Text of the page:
11th - 12th Centuries
Considered to be the peak period of the city with noted construction activity.
Several distinguished churches and monasteries were built, such as:
Kapnikarea, Panagia Gorgoepikoos, Agioi Theodoroi, Sotira Lykodimou,
Agioi Aposoloi, Kaisariani Monastery, Agios Ioannis "omorfi ekklisia"
(Galatsi), Monastery of Saint John the Baptist at Kareas, the Monastery
of Agios Ioannis Theologos, the Monastery of Agios Ioannis Kynigos and the Monastery of Daphni.
The Arabian geographer al-Idrisi, after a visit to Athens,
describes it as a great and flourishing city.
A symbol of the height of civilization,
the city shows advanced methods in the production
of raw silk and the handicraft of silk material -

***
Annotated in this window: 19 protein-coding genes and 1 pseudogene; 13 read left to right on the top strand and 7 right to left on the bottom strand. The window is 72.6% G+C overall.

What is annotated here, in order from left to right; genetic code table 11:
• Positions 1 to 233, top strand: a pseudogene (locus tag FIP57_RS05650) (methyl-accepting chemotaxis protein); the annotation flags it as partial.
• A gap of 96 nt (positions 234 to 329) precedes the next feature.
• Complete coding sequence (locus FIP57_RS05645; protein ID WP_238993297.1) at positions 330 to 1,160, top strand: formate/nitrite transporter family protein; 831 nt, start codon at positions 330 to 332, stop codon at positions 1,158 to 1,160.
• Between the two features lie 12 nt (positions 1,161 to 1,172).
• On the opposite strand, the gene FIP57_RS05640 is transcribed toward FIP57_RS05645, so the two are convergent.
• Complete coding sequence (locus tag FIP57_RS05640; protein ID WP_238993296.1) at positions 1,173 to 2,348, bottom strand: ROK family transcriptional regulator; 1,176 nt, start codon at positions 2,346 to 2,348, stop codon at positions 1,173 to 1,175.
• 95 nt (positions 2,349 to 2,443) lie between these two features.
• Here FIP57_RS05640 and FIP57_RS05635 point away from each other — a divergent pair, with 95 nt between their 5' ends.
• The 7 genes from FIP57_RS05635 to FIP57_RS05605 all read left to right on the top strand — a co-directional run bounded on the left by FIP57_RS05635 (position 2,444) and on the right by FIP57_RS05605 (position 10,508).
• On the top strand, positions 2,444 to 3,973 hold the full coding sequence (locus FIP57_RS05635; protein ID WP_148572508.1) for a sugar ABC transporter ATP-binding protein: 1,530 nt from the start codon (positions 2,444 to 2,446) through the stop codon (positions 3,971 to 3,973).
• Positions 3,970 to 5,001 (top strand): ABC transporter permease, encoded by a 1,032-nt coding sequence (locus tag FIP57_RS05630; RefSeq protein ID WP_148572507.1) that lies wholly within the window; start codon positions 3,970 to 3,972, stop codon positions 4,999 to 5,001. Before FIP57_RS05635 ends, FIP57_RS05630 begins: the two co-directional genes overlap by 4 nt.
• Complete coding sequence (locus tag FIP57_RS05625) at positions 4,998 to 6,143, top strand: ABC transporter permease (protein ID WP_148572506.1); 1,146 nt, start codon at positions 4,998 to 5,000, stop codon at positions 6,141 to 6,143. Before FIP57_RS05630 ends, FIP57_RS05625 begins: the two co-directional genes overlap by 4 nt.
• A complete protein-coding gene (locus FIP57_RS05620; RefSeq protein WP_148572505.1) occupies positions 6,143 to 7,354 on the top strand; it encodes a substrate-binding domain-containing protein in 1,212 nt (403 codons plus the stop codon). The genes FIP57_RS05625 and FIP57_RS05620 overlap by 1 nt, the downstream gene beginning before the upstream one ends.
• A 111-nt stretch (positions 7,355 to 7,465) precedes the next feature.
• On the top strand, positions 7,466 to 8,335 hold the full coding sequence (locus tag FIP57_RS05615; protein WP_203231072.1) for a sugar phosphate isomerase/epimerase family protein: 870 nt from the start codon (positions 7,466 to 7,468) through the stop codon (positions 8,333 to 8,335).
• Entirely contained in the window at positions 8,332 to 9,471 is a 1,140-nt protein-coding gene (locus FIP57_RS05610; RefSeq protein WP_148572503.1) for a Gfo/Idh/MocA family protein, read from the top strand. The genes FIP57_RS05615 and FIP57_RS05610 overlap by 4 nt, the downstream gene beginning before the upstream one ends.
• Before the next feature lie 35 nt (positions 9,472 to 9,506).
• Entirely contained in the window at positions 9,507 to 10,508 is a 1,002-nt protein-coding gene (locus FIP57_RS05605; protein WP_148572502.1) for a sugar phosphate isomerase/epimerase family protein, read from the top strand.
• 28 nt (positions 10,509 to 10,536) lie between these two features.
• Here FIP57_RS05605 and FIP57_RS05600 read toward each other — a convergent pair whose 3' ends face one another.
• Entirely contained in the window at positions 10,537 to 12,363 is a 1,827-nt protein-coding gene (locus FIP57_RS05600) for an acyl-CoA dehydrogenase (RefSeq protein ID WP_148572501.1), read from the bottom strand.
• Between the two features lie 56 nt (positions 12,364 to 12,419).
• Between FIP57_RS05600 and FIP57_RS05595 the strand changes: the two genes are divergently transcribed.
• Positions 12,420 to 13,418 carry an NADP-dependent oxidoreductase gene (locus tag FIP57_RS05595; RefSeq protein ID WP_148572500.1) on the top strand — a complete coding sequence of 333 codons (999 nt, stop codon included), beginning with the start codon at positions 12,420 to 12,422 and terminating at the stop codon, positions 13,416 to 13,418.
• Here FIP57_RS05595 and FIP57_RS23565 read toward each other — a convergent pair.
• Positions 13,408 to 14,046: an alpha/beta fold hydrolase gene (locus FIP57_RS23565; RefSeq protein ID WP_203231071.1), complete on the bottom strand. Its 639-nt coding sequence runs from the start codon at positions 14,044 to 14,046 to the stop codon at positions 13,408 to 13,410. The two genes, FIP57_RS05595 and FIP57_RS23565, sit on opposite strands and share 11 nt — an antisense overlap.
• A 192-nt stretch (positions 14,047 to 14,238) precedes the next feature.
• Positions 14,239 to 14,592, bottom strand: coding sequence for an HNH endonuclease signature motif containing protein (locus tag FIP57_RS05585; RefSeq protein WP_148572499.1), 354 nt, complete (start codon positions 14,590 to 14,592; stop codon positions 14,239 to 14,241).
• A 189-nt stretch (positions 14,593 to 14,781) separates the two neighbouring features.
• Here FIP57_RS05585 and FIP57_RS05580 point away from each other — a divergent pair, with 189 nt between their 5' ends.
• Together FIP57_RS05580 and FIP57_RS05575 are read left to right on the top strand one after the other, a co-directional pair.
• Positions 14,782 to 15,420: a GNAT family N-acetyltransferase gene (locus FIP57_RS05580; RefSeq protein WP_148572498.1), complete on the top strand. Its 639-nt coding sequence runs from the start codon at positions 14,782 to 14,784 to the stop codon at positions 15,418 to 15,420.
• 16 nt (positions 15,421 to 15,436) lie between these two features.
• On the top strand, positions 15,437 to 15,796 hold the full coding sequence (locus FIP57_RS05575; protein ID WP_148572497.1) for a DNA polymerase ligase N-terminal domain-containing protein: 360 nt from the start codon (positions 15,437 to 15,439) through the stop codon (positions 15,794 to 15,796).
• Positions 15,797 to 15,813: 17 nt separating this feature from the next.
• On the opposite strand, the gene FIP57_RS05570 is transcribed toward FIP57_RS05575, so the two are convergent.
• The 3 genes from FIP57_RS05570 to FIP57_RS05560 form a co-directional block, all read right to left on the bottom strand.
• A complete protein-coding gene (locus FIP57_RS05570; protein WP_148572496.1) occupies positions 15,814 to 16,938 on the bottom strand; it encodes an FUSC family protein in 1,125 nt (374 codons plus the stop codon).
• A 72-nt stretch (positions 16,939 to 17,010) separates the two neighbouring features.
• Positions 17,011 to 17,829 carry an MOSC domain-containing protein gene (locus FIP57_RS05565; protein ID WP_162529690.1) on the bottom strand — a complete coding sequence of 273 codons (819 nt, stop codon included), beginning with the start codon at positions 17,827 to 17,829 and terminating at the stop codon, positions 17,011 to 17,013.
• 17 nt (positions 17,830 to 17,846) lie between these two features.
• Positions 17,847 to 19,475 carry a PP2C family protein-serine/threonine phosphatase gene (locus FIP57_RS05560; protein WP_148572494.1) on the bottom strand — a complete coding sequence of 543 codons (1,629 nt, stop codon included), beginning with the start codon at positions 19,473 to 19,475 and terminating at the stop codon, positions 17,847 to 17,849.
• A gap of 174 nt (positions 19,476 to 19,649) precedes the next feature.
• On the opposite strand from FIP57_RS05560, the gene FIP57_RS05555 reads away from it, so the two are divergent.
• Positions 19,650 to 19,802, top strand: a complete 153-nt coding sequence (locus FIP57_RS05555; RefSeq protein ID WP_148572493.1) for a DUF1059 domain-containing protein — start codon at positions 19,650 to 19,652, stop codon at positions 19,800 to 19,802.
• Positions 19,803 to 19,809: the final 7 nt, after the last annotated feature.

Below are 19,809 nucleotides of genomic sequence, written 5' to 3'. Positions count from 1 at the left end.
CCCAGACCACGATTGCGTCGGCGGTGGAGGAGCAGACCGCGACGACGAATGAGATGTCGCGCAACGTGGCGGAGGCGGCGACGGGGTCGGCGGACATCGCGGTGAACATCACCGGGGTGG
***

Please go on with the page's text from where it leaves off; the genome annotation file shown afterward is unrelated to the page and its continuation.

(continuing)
given by Benjamin of Tudela.
The great Byzantine emperor, Basileios II Boulgaroktonos
(Basil II, the Bulgar-slayer) visits Athens and pays homage in the
church of Panagia the Athiniotissa, which is no other than the Parthenon.
The archbishop of Athens at the time is Michael Choniates,
whom, with his written works, gives us a view of the decline
of the city. This era ends with the occupation of the Latin crusaders in 1204.